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Commuters wary of MTA cuts

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Brooklyn transit riders were dealt a severe blow by the service cuts and likely fare increases announced by the MTA last week in a troubling sign of the dire financial straits that plague an agency that recently announced a budget deficit of $1.4 million.

As part of its desperate attempt to survive a sea of red ink, the MTA has proposed plans to altogether eliminate the Z train, cut off G train service at Court Square in Long Island City, Queens, and terminate M train service at Manhattan’s Broad Street, which would eliminate the line’s rush hour trips into Brooklyn.

On a citywide level, all “letter-line” trains will see their rush hour wait times increase from an average of eight minutes to 10 minutes. After-midnight waits for these lines would increase from 20 to 30 minutes.

Fares on subways and buses are expected to increase substantially too, although MTA officials would not speculate by how much. A recent New York Times article said the base fare would likely increase from $2.00 to at least $2.50, with the monthly unlimited Metrocard increasing from $81 to $100. Regarding that possibility, MTA spokesman Aaron Donovan said, “That’s not anything we said.”

In addition to the cuts for subway service, the agency has proposed eliminating or scaling back service on many of Brooklyn’s buses and express buses.

According to the MTA press office, service on the B23, 25, 37, 39, 51 and 75 would be eliminated altogether. The agency described these routes as “low-performing routes with alternatives available.”

Overnight service will be eliminated on the B7, 14, 31, 45, 48, 57, 64, 67 and 77, other low-performing routes.

Weekend service would be discontinued on the B2, 4, 7, 16, 23, 24, 37, 39, 48, 57, 65, 69, 71 and 75, which were also characterized as low-performing. Weekend service would be eliminated on the B25, which has a route that duplicates the subway.

Also on the chopping block was weekend service on the X27 and X28 express bus lines, which run from Bay Ridge into Manhattan. Also, fares on express buses are proposed to go up from $5 to $7.50.

The MTA is also considering levying tolls on the East River bridges — the Brooklyn, the Manhattan, the Williamsburg, and the Queensboro — which are currently free.

In addition, the MTA plans to close station booths and reduce jobs throughout the agency.

The cuts were met with deep disappointment throughout Brooklyn from both residents and elected officials.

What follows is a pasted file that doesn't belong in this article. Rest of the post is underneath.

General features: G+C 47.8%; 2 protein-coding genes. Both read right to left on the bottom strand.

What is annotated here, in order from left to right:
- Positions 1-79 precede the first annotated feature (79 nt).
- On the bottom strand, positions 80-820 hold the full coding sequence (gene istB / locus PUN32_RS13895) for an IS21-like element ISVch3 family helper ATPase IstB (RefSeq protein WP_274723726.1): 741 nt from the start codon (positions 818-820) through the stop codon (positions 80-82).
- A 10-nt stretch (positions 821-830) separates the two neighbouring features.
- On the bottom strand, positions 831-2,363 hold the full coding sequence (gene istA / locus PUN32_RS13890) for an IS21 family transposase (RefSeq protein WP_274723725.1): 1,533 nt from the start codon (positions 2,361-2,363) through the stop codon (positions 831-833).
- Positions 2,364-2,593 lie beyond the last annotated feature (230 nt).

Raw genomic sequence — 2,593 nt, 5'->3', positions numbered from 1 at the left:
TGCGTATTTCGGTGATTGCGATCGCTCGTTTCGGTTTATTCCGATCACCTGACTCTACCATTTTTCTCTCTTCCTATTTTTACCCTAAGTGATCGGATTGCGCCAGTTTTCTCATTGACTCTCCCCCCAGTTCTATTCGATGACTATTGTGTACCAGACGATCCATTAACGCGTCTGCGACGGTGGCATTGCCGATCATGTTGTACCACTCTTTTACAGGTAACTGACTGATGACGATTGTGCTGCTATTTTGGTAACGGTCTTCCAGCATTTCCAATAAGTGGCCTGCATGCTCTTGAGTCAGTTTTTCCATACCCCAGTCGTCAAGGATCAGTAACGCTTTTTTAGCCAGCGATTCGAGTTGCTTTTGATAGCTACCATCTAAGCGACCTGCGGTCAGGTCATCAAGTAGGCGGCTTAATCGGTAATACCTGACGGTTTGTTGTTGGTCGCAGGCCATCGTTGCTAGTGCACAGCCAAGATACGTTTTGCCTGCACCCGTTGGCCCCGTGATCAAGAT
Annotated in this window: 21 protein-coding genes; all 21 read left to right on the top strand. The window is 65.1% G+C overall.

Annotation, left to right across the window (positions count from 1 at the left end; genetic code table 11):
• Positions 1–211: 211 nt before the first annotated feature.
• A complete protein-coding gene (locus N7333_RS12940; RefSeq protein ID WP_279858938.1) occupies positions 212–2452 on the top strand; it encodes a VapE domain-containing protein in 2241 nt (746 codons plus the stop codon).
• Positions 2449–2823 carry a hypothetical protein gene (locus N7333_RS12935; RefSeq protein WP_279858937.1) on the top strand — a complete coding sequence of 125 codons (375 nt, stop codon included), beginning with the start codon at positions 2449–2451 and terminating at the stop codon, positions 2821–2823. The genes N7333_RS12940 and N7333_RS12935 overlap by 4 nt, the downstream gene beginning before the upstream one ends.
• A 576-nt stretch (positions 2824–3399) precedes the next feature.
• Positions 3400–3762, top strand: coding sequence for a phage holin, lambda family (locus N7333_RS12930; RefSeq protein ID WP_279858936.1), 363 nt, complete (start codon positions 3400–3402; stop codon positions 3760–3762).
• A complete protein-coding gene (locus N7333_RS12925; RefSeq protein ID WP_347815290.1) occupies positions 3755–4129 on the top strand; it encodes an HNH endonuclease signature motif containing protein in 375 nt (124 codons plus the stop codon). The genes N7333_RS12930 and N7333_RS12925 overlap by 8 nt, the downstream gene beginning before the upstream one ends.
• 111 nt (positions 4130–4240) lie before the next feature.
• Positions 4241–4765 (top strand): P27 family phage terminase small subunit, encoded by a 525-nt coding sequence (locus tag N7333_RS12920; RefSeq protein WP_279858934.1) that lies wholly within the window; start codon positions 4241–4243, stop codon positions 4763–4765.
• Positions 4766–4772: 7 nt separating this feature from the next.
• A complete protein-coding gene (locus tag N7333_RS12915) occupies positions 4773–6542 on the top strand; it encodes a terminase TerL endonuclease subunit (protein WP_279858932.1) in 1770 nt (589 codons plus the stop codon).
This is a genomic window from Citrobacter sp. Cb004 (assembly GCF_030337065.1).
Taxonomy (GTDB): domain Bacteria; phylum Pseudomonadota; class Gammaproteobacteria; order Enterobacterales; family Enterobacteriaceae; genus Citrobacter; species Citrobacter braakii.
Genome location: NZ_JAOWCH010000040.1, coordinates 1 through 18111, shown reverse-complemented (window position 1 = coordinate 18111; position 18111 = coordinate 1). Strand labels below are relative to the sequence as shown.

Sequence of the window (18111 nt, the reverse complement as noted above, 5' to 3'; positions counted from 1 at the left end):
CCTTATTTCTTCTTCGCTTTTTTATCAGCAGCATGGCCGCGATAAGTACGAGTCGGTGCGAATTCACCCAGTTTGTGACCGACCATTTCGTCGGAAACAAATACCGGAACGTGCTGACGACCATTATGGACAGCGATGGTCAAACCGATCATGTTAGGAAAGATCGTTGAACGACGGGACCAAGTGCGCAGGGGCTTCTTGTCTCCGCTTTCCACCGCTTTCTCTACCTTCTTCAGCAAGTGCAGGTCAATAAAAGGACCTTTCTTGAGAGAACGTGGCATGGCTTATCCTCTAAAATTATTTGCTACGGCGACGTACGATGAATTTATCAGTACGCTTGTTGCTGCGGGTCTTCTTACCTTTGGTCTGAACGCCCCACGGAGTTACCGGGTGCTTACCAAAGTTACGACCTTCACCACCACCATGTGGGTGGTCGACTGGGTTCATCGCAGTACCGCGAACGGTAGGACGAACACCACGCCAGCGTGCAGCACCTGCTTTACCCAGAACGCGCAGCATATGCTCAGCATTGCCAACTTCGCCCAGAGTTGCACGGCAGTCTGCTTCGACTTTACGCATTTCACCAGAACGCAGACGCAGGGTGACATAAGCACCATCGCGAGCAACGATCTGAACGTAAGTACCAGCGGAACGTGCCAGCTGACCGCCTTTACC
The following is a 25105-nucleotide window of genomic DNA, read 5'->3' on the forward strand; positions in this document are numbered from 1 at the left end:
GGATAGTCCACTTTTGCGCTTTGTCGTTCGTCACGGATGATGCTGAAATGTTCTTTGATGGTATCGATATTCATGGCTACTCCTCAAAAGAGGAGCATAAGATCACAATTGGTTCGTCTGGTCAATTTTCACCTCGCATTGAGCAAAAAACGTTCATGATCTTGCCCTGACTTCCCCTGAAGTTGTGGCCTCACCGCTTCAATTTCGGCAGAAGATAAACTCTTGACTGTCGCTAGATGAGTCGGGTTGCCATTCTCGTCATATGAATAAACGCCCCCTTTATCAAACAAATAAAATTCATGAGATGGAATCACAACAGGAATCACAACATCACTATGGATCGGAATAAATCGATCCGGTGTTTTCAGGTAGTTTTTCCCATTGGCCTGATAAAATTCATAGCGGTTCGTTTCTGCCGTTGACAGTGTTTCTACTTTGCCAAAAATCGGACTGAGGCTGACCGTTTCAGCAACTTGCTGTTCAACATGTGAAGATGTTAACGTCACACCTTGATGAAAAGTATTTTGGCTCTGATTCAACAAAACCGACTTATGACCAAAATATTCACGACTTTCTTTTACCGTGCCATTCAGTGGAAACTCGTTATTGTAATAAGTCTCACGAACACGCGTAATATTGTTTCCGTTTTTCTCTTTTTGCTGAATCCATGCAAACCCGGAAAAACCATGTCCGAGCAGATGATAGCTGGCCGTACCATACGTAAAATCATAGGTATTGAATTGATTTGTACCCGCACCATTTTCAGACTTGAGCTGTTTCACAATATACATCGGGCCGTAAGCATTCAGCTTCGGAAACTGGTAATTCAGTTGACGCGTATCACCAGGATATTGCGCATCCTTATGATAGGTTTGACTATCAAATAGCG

Joseph Lentol, a State Assemblyman whose district mostly includes Williamsburg and Greenpoint, lamented the G train’s status as the “neglected stepchild” of the system.

“It seems like the first thing out of anyone’s mouth any time there is a budget cut is the G train. These budget cuts give them the excuse to do what they have been wanting to do for years: officially end the line at Court Square,” he said.

Lentol said that regular G train service to Forrest Hills could foster inter-borough commerce between Brooklyn and Queens, thereby alleviating overcrowding on Manhattan-bound trains. He said that many of his constituents might use the G to access the shopping malls and even hospitals in Forest Hills if only the line were a viable option.

The elimination of the Z train, which operates skip-stop service with the J during peak hours, means that the J — which currently runs express through parts of its route — will make all local stops on the line. According to Gene Russianoff of the Straphangers Campaign, this will add around 10 to 15 minutes to commuting times from Williamsburg and Bushwick.

Said Councilwoman Diana Reyna, whose district includes Williamsburg and Bushwick, “Riders’ daily commute to work will become a more grueling journey, with more crowded trains and longer waits on the platform.”

Councilman Vincent Gentile bemoaned the elimination of M train service in Brooklyn, which, during rush hour, duplicates D train service in Sunset Park and Benshonhurst and duplicates R line service in Downtown Brooklyn and Sunset Park.

“The M train is an important resource for rush hour commuters. Abandoning the M in south Brooklyn means more people on fewer trains and longer commutes, again abandoning the working families in South Brooklyn,” he said.

Both Gentile and State Senator Martin Golden have long advocated for preserving weekend service of the X27 and X28 express buses into Manhattan, which give their constituents access to Manhattan on weekends.

“If those buses were cut, working families would need to rely on the N, R, and D lines, which don’t run express on weekends. Cutting south Brooklyn’s access to Manhattan is a terrible financial fix on the part of the MTA,” Gentile said.

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